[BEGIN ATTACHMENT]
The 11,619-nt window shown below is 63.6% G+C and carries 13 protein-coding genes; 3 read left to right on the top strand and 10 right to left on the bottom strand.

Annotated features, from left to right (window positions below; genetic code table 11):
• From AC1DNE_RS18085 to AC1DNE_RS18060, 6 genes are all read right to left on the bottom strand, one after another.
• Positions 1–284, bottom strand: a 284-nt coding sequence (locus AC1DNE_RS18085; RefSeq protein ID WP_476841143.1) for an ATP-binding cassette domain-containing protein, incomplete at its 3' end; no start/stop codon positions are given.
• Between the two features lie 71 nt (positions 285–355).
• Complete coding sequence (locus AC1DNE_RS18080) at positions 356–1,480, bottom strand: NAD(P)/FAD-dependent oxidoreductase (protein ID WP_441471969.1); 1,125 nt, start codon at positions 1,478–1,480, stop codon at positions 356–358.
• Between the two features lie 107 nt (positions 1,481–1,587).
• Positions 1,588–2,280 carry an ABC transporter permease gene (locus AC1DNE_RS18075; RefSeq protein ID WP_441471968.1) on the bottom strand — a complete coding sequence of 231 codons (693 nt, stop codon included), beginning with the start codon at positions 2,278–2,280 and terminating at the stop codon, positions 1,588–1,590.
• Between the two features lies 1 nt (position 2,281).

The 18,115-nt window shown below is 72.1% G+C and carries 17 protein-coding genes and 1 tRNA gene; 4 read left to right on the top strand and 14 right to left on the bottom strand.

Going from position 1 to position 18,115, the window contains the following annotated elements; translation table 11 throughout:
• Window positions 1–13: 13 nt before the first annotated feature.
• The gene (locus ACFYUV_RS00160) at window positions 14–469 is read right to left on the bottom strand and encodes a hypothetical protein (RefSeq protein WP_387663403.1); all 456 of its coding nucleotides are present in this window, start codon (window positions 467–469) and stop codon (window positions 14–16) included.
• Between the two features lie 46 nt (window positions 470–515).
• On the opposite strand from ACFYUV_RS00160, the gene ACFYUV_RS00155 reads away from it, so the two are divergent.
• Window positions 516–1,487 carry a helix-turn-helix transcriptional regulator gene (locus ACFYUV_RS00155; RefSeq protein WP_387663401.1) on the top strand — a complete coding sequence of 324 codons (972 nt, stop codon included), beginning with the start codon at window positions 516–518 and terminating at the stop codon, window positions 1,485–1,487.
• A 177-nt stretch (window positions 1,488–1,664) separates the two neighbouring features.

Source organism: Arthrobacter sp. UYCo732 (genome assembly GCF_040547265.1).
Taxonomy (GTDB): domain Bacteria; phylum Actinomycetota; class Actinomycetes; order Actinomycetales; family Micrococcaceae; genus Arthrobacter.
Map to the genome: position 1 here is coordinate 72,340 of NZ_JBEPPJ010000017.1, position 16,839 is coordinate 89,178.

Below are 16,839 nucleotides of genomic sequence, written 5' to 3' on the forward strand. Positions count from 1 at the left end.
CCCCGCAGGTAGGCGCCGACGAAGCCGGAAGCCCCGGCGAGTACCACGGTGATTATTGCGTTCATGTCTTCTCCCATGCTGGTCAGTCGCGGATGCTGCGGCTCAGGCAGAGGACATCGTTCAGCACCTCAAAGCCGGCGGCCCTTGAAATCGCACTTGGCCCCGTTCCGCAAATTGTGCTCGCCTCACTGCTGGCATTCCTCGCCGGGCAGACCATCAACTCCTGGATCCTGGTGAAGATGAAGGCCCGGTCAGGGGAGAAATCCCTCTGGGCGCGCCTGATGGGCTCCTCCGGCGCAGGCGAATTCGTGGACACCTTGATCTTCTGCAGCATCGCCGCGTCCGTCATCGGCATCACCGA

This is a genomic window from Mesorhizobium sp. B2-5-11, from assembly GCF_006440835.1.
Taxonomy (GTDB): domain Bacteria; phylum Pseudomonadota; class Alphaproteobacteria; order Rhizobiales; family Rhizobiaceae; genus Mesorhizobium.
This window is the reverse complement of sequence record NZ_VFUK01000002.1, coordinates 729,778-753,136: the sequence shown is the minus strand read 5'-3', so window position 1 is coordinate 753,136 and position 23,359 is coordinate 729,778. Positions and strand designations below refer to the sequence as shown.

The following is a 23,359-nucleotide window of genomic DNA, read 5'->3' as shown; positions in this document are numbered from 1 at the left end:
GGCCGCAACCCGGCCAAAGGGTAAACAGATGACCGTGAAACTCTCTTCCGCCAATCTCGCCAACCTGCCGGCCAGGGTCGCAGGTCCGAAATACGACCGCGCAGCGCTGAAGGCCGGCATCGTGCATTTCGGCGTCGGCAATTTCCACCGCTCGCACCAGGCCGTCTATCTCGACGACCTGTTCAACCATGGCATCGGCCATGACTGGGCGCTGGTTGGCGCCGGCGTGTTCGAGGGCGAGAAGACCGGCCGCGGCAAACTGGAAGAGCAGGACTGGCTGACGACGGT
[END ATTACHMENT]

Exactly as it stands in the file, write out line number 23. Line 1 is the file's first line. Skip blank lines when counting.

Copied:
This is a genomic window from Mesorhizobium sp. B2-5-11, from assembly GCF_006440835.1.